A phase III randomized control trial compared the one-year safety and efficacy of Retaane 15 mg with photodynamic therapy (PDT) with Visudyne in 530 patients with predominantly classic CNV.  Retaane 15 mg was comparable to PDT for maintaining vision, with no statistical difference in the responder rates between the two groups.  Percent responders, defined as patients losing less than three lines of vision at month 12, in the Retaane 15 mg and PDT groups were 45% and 49% respectively.  The month 12 outcome of Retaane was improved in patients for whom reflux was controlled and who were treated within the six month window.  The most frequently reported adverse event in both treatment groups was decreased visual acuity, defined as a loss of vision of plus or minus four lines from the previous visit, occurring at an incidence of 31.9% and 30.3%, respectively.      

Traditional methods of ocular drug delivery include topical application, intraocular injection and systemic administration however these methods have difficulty effectively delivering drugs to the back (posterior portion) of the eye.  Current animal studies show promise of a drug delivery system using the suprachoroidal space of the eye that may avoid the complications associated with intraocular injection and systemic administration.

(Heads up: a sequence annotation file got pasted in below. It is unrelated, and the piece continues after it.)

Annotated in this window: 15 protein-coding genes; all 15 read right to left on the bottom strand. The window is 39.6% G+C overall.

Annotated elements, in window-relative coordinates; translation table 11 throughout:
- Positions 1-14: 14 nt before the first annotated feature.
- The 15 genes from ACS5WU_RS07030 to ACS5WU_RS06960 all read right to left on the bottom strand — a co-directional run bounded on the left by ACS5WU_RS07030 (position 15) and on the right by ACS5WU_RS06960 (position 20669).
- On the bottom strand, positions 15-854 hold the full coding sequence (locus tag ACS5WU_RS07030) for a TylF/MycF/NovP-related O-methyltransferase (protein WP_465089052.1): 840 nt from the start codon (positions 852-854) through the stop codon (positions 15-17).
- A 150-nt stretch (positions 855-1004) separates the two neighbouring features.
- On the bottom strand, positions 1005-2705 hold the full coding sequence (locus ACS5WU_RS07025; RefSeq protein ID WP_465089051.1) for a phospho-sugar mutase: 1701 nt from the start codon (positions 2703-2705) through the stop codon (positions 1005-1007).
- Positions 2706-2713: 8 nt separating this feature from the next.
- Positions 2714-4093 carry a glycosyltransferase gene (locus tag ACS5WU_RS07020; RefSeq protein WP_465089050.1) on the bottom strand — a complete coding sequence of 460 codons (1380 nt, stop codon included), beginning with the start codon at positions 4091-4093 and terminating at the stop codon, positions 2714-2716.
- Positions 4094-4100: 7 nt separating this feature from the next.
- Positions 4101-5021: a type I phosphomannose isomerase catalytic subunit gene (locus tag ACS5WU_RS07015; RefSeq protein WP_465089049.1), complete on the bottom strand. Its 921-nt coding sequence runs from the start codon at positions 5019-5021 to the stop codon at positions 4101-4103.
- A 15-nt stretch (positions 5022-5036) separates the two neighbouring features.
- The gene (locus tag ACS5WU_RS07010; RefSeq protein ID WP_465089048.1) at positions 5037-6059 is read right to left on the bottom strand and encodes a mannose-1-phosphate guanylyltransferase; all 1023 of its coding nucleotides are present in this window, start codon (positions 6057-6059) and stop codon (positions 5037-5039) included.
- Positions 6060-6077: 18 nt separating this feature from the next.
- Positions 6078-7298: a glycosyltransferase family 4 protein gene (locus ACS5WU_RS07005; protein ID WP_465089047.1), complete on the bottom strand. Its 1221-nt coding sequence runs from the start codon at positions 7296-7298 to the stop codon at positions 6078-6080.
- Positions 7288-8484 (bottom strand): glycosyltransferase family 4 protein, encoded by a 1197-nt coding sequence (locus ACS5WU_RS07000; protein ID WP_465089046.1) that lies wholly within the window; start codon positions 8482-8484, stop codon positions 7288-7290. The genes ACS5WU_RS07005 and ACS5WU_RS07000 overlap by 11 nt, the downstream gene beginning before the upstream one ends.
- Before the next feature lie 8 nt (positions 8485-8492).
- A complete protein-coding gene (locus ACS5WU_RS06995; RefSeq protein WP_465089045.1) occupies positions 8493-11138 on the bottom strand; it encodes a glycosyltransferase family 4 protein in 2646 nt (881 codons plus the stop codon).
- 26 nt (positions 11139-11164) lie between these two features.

Clinical trials are currently investigating the potential use of suprachoroidal drug delivery to the posterior pole (macula and optic nerve) using an advanced microcannula system and demonstrated relative safety by studying the choroidal and retinal blood flow with high-speed confocal Scanning Laser Ophthalmoscope (cSLO) video angiography, fundus exam by cSLO imaging and wide-field fundus photography, and short- and long-term histopathology in the pig model.  These data have been used to justify the safety of this methodology for use in humans.  Clinical trials are currently investigating the potential use of this technology for treatment of macular disease.